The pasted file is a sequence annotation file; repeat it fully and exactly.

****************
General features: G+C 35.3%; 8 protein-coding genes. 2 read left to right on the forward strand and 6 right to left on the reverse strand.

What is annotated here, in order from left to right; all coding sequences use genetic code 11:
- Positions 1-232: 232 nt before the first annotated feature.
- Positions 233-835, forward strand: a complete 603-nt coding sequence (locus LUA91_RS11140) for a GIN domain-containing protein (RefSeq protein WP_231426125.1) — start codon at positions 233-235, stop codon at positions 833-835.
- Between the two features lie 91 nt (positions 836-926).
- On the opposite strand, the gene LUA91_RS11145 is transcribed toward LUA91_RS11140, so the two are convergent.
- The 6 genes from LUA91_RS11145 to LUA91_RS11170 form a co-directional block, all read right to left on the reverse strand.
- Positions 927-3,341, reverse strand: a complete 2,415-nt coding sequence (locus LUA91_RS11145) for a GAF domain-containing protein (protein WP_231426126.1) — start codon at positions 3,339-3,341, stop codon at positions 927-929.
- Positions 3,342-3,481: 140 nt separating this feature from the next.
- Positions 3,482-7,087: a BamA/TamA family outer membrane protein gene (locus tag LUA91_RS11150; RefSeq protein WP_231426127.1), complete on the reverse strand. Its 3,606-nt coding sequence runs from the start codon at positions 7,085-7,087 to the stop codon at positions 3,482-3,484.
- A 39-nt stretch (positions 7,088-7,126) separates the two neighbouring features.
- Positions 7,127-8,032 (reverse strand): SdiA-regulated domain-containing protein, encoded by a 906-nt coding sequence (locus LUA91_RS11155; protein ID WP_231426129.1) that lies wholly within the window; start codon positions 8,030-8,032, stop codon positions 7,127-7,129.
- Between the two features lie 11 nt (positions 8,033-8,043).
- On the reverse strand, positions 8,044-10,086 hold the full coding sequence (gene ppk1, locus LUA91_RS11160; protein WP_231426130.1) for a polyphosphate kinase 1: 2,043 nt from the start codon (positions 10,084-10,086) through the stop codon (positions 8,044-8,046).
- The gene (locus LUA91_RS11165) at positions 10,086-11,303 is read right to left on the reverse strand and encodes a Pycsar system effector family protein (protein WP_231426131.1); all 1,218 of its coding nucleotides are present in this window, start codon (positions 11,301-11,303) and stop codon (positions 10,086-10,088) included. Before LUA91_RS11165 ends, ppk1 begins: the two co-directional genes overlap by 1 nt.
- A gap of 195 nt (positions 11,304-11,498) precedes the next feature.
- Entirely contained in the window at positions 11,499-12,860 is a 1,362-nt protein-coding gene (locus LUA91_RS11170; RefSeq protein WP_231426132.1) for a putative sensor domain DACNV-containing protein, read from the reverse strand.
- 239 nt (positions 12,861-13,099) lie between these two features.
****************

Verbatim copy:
General features: G+C 35.3%; 8 protein-coding genes. 2 read left to right on the forward strand and 6 right to left on the reverse strand.

What is annotated here, in order from left to right; all coding sequences use genetic code 11:
- Positions 1-232: 232 nt before the first annotated feature.
- Positions 233-835, forward strand: a complete 603-nt coding sequence (locus LUA91_RS11140) for a GIN domain-containing protein (RefSeq protein WP_231426125.1) — start codon at positions 233-235, stop codon at positions 833-835.
- Between the two features lie 91 nt (positions 836-926).
- On the opposite strand, the gene LUA91_RS11145 is transcribed toward LUA91_RS11140, so the two are convergent.
- The 6 genes from LUA91_RS11145 to LUA91_RS11170 form a co-directional block, all read right to left on the reverse strand.
- Positions 927-3,341, reverse strand: a complete 2,415-nt coding sequence (locus LUA91_RS11145) for a GAF domain-containing protein (protein WP_231426126.1) — start codon at positions 3,339-3,341, stop codon at positions 927-929.
- Positions 3,342-3,481: 140 nt separating this feature from the next.
- Positions 3,482-7,087: a BamA/TamA family outer membrane protein gene (locus tag LUA91_RS11150; RefSeq protein WP_231426127.1), complete on the reverse strand. Its 3,606-nt coding sequence runs from the start codon at positions 7,085-7,087 to the stop codon at positions 3,482-3,484.
- A 39-nt stretch (positions 7,088-7,126) separates the two neighbouring features.
- Positions 7,127-8,032 (reverse strand): SdiA-regulated domain-containing protein, encoded by a 906-nt coding sequence (locus LUA91_RS11155; protein ID WP_231426129.1) that lies wholly within the window; start codon positions 8,030-8,032, stop codon positions 7,127-7,129.
- Between the two features lie 11 nt (positions 8,033-8,043).
- On the reverse strand, positions 8,044-10,086 hold the full coding sequence (gene ppk1, locus LUA91_RS11160; protein WP_231426130.1) for a polyphosphate kinase 1: 2,043 nt from the start codon (positions 10,084-10,086) through the stop codon (positions 8,044-8,046).
- The gene (locus LUA91_RS11165) at positions 10,086-11,303 is read right to left on the reverse strand and encodes a Pycsar system effector family protein (protein WP_231426131.1); all 1,218 of its coding nucleotides are present in this window, start codon (positions 11,301-11,303) and stop codon (positions 10,086-10,088) included. Before LUA91_RS11165 ends, ppk1 begins: the two co-directional genes overlap by 1 nt.
- A gap of 195 nt (positions 11,304-11,498) precedes the next feature.
- Entirely contained in the window at positions 11,499-12,860 is a 1,362-nt protein-coding gene (locus LUA91_RS11170; RefSeq protein WP_231426132.1) for a putative sensor domain DACNV-containing protein, read from the reverse strand.
- 239 nt (positions 12,861-13,099) lie between these two features.